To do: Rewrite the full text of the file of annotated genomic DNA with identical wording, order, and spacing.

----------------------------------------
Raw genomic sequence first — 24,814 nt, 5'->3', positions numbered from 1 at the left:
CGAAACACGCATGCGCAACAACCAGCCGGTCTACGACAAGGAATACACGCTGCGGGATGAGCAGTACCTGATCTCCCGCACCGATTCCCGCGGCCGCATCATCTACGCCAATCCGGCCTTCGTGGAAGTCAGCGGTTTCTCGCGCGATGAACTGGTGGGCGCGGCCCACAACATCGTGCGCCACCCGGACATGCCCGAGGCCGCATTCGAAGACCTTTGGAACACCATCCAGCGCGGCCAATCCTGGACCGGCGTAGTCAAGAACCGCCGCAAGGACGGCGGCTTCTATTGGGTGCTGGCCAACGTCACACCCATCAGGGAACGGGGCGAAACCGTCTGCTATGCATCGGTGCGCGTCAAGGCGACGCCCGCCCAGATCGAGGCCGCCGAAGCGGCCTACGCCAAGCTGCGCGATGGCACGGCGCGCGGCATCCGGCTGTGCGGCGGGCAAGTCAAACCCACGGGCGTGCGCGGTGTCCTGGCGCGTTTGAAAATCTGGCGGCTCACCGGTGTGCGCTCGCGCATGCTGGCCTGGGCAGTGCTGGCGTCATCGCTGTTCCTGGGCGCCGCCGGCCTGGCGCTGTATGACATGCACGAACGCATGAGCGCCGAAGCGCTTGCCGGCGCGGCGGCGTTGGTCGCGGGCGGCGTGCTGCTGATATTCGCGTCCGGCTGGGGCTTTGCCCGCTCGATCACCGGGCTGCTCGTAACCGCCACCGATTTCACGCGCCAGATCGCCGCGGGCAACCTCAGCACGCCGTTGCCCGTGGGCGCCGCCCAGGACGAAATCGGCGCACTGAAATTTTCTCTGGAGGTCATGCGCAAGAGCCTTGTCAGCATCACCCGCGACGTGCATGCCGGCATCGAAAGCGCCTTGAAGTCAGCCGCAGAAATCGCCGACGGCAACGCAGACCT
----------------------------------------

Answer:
Raw genomic sequence first — 24,814 nt, 5'->3', positions numbered from 1 at the left:
CGAAACACGCATGCGCAACAACCAGCCGGTCTACGACAAGGAATACACGCTGCGGGATGAGCAGTACCTGATCTCCCGCACCGATTCCCGCGGCCGCATCATCTACGCCAATCCGGCCTTCGTGGAAGTCAGCGGTTTCTCGCGCGATGAACTGGTGGGCGCGGCCCACAACATCGTGCGCCACCCGGACATGCCCGAGGCCGCATTCGAAGACCTTTGGAACACCATCCAGCGCGGCCAATCCTGGACCGGCGTAGTCAAGAACCGCCGCAAGGACGGCGGCTTCTATTGGGTGCTGGCCAACGTCACACCCATCAGGGAACGGGGCGAAACCGTCTGCTATGCATCGGTGCGCGTCAAGGCGACGCCCGCCCAGATCGAGGCCGCCGAAGCGGCCTACGCCAAGCTGCGCGATGGCACGGCGCGCGGCATCCGGCTGTGCGGCGGGCAAGTCAAACCCACGGGCGTGCGCGGTGTCCTGGCGCGTTTGAAAATCTGGCGGCTCACCGGTGTGCGCTCGCGCATGCTGGCCTGGGCAGTGCTGGCGTCATCGCTGTTCCTGGGCGCCGCCGGCCTGGCGCTGTATGACATGCACGAACGCATGAGCGCCGAAGCGCTTGCCGGCGCGGCGGCGTTGGTCGCGGGCGGCGTGCTGCTGATATTCGCGTCCGGCTGGGGCTTTGCCCGCTCGATCACCGGGCTGCTCGTAACCGCCACCGATTTCACGCGCCAGATCGCCGCGGGCAACCTCAGCACGCCGTTGCCCGTGGGCGCCGCCCAGGACGAAATCGGCGCACTGAAATTTTCTCTGGAGGTCATGCGCAAGAGCCTTGTCAGCATCACCCGCGACGTGCATGCCGGCATCGAAAGCGCCTTGAAGTCAGCCGCAGAAATCGCCGACGGCAACGCAGACCT